From Publishers Weekly
Stickland (The Christmas Bear) gives new meaning to the phrase "bear witness" in this rhyming story, in which a boy becomes convinced that his house is hosting an ever-growing gathering of ursine guests. "I lay in bed with all my toys," the boy narrates, as Stickland shows him in his bedroom surrounded by a predominately stuffed bear menagerie, "I thought I heard a furry noise." He finds friendly-looking bears of all sizes and colors rapidly taking over the downstairs, snacking on cupcakes and boogying to a jazz combo. They cheerfully make the boy part of the proceedings, but he soon realizes that every house has its occupancy limit, and rouses his father to disperse the crowd. In a nice touch, Stickland shows the sleepy father, who, rather than admonishing the boy that it's just a dream, stands at the top of the stairs and issues a loud and effective "Shoo!" Every full-bleed spread, bathed in an ethereal glow, conveys both the lateness of the hour and the giddily imaginary nature of the goings-on. Although the bears are unremarkable, their sheer volume makes up for what they lack in individual personalities. And the "Here we go again" punchline that wraps up the book should elicit giggles. Ages 2-6.
Copyright 2001 Cahners Business Information, Inc.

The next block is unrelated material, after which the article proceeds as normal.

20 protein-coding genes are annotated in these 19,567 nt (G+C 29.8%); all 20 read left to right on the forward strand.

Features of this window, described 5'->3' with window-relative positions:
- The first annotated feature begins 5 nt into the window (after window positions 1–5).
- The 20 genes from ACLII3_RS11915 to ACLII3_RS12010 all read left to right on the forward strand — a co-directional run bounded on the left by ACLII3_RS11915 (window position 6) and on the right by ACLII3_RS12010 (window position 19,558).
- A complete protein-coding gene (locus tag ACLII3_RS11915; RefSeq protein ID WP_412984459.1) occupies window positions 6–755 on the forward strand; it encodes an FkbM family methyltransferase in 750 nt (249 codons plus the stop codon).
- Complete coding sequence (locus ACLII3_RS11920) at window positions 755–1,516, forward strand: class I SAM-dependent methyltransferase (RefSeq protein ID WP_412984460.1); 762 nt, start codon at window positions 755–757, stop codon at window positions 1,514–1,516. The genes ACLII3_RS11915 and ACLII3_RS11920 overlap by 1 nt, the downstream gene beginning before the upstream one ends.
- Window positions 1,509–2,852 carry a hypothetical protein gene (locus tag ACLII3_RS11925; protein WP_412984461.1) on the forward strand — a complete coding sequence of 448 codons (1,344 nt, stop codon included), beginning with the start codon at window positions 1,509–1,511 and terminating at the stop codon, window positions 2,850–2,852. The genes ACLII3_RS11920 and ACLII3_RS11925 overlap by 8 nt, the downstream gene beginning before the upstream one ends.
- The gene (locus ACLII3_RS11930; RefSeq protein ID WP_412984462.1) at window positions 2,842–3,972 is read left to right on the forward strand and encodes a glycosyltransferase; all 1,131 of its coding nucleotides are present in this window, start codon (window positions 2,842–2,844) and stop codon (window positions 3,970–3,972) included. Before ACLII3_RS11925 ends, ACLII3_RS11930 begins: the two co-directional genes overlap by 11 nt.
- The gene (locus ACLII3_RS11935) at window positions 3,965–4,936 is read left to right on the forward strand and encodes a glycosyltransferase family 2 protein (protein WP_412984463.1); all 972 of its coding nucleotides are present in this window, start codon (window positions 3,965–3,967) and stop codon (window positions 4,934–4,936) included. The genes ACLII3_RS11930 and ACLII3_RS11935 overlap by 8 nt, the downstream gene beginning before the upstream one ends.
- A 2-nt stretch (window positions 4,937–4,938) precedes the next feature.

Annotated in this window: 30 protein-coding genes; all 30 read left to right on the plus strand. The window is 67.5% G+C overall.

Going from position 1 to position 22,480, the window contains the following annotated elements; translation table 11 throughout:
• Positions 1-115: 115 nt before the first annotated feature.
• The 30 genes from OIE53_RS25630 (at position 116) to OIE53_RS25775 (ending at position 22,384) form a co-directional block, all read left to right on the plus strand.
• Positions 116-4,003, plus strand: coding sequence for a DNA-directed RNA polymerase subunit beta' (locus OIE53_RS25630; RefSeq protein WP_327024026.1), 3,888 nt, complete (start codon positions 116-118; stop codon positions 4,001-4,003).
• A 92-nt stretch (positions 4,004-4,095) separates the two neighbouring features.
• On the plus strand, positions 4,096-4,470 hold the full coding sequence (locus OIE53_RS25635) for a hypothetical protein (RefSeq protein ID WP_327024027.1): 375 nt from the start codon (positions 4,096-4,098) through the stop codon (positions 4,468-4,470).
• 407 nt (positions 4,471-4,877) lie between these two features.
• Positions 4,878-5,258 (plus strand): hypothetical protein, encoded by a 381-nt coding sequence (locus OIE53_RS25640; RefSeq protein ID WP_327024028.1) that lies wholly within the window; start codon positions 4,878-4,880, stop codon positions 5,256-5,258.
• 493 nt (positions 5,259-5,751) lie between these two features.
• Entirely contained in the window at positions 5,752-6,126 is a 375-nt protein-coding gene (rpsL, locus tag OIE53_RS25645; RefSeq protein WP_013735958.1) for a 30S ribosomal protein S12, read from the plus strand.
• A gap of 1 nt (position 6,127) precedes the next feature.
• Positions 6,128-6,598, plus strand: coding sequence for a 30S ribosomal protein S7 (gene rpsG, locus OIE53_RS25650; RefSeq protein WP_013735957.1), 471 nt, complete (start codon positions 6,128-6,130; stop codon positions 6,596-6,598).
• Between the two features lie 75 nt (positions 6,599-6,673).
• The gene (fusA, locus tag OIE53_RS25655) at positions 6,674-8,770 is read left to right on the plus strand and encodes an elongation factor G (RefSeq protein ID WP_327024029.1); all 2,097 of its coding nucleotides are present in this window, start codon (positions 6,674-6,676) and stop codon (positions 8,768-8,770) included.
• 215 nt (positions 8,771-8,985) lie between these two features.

From School Library Journal
Preschool-Grade 1--A boy in bed, surrounded by his stuffed animals, hears a "furry noise" coming from outside his room. He goes to investigate and finds the whole house full of bears of all sizes having a party. He joins in the fun until he decides that maybe there are too many of them. He wakes his dad, who says "SHOO" and tucks his son back in bed. Just as the boy is about to drift off to sleep he hears the sound of sheep. Juvenile insomniacs may be comforted by this kindred spirit's efforts to fill his wakeful hours. Stickland's bears (and sheep) are totally comforting; however, his protagonist looks a bit mature to be surrounded by stuffed animals. The glowing watercolor artwork radiates warmth and comfort. The rhyming text is occasionally strained, e.g., "gone" and "one," or "door" and "saw." Still, the inviting full-page illustrations and tidy text boxes make this a pleasant choice for naptime, bedtime, or storyhours.
Jody McCoy, The Bush School, Seattle, WA
Copyright 2002 Cahners Business Information, Inc.